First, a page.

Nikkei snaps 5-day winning streak on profit-taking, JAL drops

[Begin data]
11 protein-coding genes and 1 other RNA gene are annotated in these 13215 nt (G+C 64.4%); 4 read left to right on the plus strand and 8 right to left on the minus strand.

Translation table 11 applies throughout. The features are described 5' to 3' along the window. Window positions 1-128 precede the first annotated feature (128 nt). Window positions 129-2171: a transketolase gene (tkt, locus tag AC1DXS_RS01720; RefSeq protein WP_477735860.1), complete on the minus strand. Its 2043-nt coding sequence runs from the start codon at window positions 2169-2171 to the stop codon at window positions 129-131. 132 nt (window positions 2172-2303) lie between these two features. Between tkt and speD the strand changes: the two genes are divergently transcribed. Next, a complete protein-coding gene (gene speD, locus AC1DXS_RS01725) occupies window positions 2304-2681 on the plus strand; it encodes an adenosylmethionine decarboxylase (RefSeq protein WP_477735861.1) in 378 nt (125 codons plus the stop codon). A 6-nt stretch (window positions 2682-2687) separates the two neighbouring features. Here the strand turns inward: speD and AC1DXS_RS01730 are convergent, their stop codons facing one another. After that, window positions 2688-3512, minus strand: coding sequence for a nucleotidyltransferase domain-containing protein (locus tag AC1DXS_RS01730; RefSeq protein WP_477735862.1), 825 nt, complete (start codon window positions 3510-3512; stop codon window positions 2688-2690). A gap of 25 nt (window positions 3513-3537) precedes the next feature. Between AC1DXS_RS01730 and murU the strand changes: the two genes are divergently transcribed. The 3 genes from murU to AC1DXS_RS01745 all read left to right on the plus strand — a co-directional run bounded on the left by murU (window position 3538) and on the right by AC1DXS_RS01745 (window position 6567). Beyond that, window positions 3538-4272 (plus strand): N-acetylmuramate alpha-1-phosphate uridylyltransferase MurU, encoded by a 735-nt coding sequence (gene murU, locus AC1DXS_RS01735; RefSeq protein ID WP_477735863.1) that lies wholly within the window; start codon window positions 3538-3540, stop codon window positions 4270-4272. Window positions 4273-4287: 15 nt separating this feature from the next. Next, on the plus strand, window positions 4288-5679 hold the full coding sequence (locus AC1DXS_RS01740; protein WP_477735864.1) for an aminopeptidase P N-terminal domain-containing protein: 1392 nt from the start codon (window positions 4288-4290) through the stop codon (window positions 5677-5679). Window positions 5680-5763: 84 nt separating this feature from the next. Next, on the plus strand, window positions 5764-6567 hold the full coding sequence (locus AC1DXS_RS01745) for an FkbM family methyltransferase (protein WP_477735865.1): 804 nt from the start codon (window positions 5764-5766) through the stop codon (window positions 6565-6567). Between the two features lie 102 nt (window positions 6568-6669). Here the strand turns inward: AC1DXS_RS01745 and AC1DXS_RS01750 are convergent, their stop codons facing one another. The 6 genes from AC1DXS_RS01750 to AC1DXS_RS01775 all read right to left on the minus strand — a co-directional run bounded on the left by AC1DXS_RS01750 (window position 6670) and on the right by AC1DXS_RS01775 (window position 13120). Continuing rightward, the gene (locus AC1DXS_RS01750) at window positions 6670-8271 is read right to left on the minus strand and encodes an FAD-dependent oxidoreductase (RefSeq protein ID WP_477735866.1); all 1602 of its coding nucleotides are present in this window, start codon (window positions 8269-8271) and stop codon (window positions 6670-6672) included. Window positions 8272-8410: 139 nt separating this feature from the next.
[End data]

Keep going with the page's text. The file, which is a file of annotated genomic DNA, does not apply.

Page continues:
* Investors take profits in holiday-thinned trading * Airliners biggest loser as JAL falls on tax report * Investors maintain positive market outlook By Hideyuki Sano TOKYO, Dec 25 (Reuters) - Japan's Nikkei share average slipped on Thursday in holiday-thinned trade as investors took profits after five straight sessions of gains. Airlines were the biggest losers in the Tokyo Stock Exchange's 33 industry subindexes as Japan Airlines fell 3.2 percent on a media report that the government is considering scrapping a special tax break for companies that received the government's support to recover from bankruptcy. The Nikkei average dropped 0.3 percent to 17,795.07, after having risen 6.6 percent in the previous five sessions on hopes of solid U.S. growth next year. "It is natural to see some profit-taking after a rally in the last five days. But I think many people still expect the market to hit a new high at the end of year," said Toshiyuki Kanayama, market analyst at Monex Securities. Earlier this month the Nikkei hit a seven-year high of 18,030.83. The yen's fall was the biggest driver of the rally as it boosts Japanese exporters' profits and could make Japanese firms more competitive. The yen traded at 120.33 to the dollar on Thursday, not far from a seven-year low of 121.86 hit on Dec. 8. "Given the yen's fall, Japanese corporate profits will likely to grow about 10 percent this financial year and another 10 percent in the next year," said Hiroshi Ono, the head of equity investment at Sumitomo Life Insurance. "I think the Nikkei is likely to extend its rally to hit 20,000 next year," Ono added. Investors are also optimistic for the U.S. economic outlook after news on Tuesday that the U.S. economy grew at 5.0 percent in the third quarter, its quickest pace in 11 years and a sign that growth may have shifted into higher gear. The broader Topix lost 0.3 percent with decliners outnumbering gainers by two to one. The JPX-Nikkei Index 400 also lost 0.3 percent. Sumitomo Mitsui Financial Group rose 1.3 percent after media report that the group is considering a share buyback and an increase in dividend payouts.
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